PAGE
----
Three and a half hours later, we pulled into the RV park in Prescott Valley and a real bed in my home. It had been a long day of travel, twelve hours to be exact, but we weren’t complaining. We had just completed the best mother/daughter trip to date; a trip filled with amazing scenery and even more amazing memories.

I’m not sure how we’ll ever top this adventure, but we can sure try!prickly pear

Oh, yeah….Happy Hour!

Oh, yeah….Happy Hour!

Parker, ArizonaAfter our visit with the wild Burros, we continued our journey.  Between the towns of Parker and Lake Havasu City, highway 95 in Arizona parallels the Colorado River skirting between red rock cliffs, resorts, and shoreline.  I find this stretch of road particularly scenic.

While enjoying a lovely scenic drive, the four of us developed quite a thirst and appetite.  We had a destination in mind to satisfy our needs and the Pirate’s Den proved to be the perfect spot.  Ya-hoo…it’s happy hour between 3:00 and 6:00; drinks are $3 and taco’s are $1.25 each…..and talk about a fun atmosphere.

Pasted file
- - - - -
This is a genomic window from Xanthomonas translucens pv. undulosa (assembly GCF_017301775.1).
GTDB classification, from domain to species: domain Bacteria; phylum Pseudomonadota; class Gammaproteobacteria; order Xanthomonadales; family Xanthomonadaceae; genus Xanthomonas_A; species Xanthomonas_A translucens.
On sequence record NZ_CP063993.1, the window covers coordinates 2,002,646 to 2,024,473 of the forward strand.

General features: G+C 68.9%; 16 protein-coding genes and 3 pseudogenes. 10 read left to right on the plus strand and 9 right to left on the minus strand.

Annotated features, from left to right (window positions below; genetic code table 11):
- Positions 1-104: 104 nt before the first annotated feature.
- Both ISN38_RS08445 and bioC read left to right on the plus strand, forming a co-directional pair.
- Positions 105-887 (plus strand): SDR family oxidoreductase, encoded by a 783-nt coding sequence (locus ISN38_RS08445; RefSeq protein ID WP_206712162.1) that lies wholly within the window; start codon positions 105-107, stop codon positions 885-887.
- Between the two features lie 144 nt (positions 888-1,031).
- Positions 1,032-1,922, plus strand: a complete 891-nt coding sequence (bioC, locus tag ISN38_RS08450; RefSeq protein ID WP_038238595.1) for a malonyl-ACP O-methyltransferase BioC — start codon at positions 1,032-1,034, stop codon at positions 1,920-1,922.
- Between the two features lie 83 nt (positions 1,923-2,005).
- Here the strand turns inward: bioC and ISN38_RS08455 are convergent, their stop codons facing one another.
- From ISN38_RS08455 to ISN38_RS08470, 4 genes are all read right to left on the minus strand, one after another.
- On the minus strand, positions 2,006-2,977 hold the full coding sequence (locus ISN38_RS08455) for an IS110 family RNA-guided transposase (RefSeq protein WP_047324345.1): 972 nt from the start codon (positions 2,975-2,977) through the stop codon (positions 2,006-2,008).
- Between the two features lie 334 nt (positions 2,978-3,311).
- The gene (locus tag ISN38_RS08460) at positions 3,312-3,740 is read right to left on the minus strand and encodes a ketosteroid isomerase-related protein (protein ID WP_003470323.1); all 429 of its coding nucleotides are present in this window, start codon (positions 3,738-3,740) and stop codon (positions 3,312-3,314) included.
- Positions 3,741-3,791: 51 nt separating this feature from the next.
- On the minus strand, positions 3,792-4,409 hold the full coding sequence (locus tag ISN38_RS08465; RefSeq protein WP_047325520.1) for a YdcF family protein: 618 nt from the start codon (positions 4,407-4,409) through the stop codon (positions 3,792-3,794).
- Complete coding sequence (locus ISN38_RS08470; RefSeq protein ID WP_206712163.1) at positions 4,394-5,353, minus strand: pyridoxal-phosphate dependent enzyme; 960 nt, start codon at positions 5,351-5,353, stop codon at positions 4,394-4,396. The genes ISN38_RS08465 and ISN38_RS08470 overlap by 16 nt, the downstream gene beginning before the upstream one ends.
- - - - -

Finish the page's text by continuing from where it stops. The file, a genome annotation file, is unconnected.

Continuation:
Yep, good food, good drink, great company………I could get used to this place!

We spend a couple of hours sitting under a yellow umbrella indulging in some tasty tacos and cool margaritas.  Hum, we wondered if staying at the adjacent Pirate’s Den RV Resort might be in our future?

Parker AZ
Pirate’s Den RV Resort

After some pondering and discussion, it became clear…… having the Pirate’s Den bar steps from our RV door may not be in our best interest.  The title ‘bar fly’ comes to mind.  Hum, would that really be so bad?  Ah, days swinging in a hammock, followed by slurping drinks while lounging under yellow umbrellas amongst blue skies and sparkling water….. 😕

With tummies full thirst quenched, we returned to camp at Cattail Cove State Park to watch the sunset over the warmth of a roaring campfire.Cattail Cove State Park

The following day, our last day in the area, was spent walking and picnicking along the shores of Lake Havasu.  We packed a picnic lunch and headed off to Rotary Park located in the heart of Lake Havasu City.